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Think of some cliché, any cliché, that attempts to teach some life lesson: the grass is always greener on the other side; stop and smell the roses; don’t look a gift horse in the mouth. (Feel free to use one of those if you don’t know a lot of clichés!) Now, forget the cliché. You are living, in the sensory world, the sense of that cliché at the level of physical, not the emotional or psychological, experience of it. You’re stopping, smelling, roses. You’re looking across a fence into greener grass. You’re peering into the mouth of a horse. In your freewrite, learn from this experience the opposite of the cliché. That grass is purple. The horse has a switchblade between its teeth. The roses are plastic. You got this by now ☺

Mundanely MUNDANELY Almost
By Rodney A. Brown

Inquiries round actually
didn't. They feel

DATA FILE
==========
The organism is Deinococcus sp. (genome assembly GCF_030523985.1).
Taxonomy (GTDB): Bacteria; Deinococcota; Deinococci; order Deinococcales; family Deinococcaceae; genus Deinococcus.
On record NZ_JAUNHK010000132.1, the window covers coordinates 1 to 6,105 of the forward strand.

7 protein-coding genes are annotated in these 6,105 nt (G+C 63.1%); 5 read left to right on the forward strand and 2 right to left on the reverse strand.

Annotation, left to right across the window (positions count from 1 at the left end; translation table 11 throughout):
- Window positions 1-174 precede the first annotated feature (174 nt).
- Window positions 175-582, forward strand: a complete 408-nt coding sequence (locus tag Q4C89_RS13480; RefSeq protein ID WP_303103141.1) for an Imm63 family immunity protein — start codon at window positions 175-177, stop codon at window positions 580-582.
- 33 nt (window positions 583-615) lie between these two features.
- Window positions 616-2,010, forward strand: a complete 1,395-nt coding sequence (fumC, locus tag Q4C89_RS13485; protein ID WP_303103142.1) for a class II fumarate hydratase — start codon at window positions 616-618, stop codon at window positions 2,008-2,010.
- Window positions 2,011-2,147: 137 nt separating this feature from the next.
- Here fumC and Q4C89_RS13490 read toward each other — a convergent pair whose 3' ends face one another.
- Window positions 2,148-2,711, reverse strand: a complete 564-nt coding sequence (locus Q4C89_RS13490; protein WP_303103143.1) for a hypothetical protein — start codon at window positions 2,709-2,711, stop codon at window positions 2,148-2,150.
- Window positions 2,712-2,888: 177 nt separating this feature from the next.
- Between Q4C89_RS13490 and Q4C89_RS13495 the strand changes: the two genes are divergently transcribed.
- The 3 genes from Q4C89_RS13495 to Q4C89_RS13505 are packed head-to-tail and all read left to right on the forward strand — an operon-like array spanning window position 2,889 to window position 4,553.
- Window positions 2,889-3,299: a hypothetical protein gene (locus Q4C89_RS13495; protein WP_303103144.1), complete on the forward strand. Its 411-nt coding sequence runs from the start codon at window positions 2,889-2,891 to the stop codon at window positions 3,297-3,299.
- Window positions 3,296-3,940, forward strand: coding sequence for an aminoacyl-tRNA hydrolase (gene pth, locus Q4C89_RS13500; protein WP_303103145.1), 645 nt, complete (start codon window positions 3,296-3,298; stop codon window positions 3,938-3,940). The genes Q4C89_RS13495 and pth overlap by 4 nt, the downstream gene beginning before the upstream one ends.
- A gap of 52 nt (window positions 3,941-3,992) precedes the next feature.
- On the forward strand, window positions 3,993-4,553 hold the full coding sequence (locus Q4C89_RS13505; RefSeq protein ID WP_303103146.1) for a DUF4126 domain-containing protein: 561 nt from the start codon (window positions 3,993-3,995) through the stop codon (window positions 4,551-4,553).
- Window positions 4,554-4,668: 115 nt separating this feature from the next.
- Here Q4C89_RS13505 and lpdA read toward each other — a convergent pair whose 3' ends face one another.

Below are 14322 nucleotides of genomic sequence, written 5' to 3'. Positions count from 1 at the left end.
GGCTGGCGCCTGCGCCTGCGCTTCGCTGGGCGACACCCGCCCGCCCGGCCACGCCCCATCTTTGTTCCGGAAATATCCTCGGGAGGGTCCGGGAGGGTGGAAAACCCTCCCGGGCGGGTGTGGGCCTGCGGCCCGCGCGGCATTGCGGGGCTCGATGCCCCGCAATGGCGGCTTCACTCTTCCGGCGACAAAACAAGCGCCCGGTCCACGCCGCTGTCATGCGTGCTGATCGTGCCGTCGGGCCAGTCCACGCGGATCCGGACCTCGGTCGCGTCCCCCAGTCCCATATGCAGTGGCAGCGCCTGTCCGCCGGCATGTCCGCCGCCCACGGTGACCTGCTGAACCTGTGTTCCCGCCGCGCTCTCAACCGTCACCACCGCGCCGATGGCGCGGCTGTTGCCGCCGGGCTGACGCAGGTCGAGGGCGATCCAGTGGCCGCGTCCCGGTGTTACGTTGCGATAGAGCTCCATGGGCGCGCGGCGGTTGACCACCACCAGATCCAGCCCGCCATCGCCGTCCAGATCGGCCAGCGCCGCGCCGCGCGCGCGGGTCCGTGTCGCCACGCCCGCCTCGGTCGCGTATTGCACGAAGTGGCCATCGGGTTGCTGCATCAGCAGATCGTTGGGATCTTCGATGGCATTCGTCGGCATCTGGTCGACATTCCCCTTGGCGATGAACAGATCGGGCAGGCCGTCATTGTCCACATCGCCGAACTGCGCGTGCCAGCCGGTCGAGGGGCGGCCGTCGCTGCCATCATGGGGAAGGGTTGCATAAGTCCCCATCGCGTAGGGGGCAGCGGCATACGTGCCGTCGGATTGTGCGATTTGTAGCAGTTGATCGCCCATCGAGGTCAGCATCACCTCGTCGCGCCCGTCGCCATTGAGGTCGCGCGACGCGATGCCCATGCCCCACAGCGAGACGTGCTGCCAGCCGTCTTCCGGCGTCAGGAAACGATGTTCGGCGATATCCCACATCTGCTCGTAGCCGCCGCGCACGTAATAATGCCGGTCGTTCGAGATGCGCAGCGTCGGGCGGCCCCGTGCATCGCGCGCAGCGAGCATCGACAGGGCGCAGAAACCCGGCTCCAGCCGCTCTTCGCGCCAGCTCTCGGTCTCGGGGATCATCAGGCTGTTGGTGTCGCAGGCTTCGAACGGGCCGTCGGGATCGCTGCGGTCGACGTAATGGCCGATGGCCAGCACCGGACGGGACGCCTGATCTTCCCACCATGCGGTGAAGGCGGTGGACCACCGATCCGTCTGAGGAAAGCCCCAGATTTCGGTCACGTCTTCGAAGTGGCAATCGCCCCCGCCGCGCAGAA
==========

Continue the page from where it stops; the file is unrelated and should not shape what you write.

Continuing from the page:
lit. Surprised the
easy. Shit drop
bucket. Under in
container's face.
White slicing
exposed. Pee's pee
here. What are
its ___ walking the line flaccid Johnson crossed?

Greener the grass was not. I tried to bloom where I was newly planted.
By Renée Szostek

Seeking green fields, I
leave. Finding only sand, I
cry and plant cacti.

Bees Go Pickle
By MP (with a little help from JP&EP)

They say you catch more bees with honey than vinegar,
We say you can catch more with the right pickle -
Thin-sliced, chip-sized,
Brined sweet with a little pucker,
Bread and butter with a mild pH,
Could drive a hive distracted.

silk purse from a sow’s ear
By Logan Corey

wire-tender hairs folded
in and out, in
and out, like melting
a sandwich together, or fusing
split skin